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Innovative Bio-Electronic Nose: Advanced Chemical Detection Technology

Biological olfactory systems have long been recognized for their unmatched versatility, speed, and specificity. These capabilities have made trained animals indispensable in diverse fields such as security, defense, healthcare, and agriculture. However, the reliance on animals necessitates extensive training and behavior-based communication, presenting significant limitations.

To address these challenges, researchers led by Dmitry Rinberg, New York University Langone Health, have discovered an innovative solution: the bio-electronic nose. This technology controls the capabilities of the mammalian olfactory system while eliminating the need for behavioral output. By directly reading olfactory information from the brain, this bio-electronic nose offers a highly sensitive and selective chemical detection method.

This approach involves a brain-computer interface that captures neuronal signals from an early stage of olfactory processing in awake mice. Through the integration of machine learning techniques, researchers have developed a robust chemical detector. A grid electrode array, chronically implanted on the surface of the mouse olfactory bulb, systematically records responses to a wide array of odorants and odorant mixtures across varying concentrations.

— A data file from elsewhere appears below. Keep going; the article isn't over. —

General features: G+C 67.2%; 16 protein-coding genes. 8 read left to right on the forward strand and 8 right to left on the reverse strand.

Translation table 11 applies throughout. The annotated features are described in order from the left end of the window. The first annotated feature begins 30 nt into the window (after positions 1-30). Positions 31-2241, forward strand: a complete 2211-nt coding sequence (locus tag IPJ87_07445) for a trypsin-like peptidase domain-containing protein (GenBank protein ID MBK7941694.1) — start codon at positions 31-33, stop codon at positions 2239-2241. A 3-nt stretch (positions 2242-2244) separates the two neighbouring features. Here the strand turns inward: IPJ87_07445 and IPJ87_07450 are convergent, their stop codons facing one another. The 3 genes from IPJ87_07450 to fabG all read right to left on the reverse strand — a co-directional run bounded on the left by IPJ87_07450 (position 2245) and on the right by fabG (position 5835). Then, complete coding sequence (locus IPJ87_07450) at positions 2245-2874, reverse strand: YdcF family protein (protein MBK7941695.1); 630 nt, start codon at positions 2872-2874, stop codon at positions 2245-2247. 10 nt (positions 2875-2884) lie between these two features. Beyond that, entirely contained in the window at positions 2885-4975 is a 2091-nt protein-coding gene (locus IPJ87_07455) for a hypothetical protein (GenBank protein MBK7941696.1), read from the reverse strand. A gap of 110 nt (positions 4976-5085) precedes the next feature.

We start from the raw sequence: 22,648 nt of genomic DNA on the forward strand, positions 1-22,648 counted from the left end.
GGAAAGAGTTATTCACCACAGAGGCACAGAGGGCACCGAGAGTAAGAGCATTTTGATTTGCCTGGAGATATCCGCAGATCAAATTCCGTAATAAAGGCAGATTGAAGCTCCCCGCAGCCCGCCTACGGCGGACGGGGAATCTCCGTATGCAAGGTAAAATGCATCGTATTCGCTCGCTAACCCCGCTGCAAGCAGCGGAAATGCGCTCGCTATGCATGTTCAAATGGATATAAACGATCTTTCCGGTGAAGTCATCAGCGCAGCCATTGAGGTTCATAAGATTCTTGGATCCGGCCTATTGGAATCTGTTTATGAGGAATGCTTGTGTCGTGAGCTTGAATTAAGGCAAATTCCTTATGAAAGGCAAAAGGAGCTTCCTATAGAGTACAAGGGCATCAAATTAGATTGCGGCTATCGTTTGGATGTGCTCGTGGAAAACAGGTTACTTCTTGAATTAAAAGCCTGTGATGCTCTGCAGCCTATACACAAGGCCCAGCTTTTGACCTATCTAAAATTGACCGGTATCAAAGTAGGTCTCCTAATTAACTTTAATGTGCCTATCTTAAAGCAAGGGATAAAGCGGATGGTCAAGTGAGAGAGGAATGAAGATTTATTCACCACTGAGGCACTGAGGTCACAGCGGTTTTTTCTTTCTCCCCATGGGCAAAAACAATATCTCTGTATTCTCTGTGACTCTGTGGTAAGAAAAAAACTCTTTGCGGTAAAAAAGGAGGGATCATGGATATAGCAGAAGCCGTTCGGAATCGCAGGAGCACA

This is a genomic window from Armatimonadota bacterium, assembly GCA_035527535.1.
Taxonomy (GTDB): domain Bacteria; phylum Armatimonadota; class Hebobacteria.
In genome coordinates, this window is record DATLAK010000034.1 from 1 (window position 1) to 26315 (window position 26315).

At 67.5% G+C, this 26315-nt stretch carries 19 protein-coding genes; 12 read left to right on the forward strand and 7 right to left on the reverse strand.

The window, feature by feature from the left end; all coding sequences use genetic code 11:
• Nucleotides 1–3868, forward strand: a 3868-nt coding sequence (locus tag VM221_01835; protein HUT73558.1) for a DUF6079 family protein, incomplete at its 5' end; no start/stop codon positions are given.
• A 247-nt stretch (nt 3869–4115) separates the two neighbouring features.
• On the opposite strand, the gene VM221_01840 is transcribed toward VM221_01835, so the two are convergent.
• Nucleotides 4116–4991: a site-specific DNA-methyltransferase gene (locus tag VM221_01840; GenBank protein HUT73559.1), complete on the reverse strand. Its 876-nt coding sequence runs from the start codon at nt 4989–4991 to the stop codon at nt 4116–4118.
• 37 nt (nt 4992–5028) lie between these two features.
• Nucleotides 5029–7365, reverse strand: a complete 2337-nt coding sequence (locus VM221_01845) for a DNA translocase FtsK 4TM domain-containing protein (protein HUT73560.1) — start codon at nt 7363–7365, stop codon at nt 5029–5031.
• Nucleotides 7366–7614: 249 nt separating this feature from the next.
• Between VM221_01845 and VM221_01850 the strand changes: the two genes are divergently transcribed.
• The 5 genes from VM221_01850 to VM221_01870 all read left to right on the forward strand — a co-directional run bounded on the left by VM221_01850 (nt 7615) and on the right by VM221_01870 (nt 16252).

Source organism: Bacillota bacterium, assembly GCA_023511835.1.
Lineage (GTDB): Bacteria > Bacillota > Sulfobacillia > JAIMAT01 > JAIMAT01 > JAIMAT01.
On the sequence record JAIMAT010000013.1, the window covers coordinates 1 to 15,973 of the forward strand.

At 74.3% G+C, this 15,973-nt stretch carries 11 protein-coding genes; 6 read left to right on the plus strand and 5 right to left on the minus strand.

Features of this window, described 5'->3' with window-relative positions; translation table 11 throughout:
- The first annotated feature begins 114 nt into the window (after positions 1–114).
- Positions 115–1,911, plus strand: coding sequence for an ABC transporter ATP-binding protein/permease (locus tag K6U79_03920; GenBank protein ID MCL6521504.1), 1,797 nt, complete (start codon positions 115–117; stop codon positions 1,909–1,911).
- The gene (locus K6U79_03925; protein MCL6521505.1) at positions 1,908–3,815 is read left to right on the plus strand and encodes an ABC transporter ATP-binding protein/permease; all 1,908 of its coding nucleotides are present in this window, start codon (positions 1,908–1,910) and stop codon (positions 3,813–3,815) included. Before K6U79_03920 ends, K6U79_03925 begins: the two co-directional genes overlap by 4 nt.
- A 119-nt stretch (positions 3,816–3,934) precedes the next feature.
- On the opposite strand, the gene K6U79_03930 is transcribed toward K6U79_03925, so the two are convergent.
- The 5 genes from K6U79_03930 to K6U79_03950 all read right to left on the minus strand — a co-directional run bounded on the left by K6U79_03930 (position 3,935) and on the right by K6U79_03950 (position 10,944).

Remarkably, the bio-electronic nose matches the sensitivity of trained animals and excels in detecting odors within variable backgrounds. Furthermore, a novel genetic engineering technique enhances the sensitivity of the bio-electronic nose to specific chemical targets by modifying the abundance of particular olfactory receptors.

The stability and robustness of the system are evident, with recordings remaining consistent over several months. Additionally, the bio-electronic nose functions effectively in freely moving animals, facilitating chemical detection in real-world environments. This device outperforms current methods in stability, specificity, and versatility, setting a new benchmark for chemical detection.

Read the full paper.

Lead author of the study, Dr. Dmitry Rinberg, will join the 8th World Congress of the Digital Olfaction Society this December to share his latest research, with a talk entitled “Olfactory Perception and Order Code in the Olfactory Bulb”.

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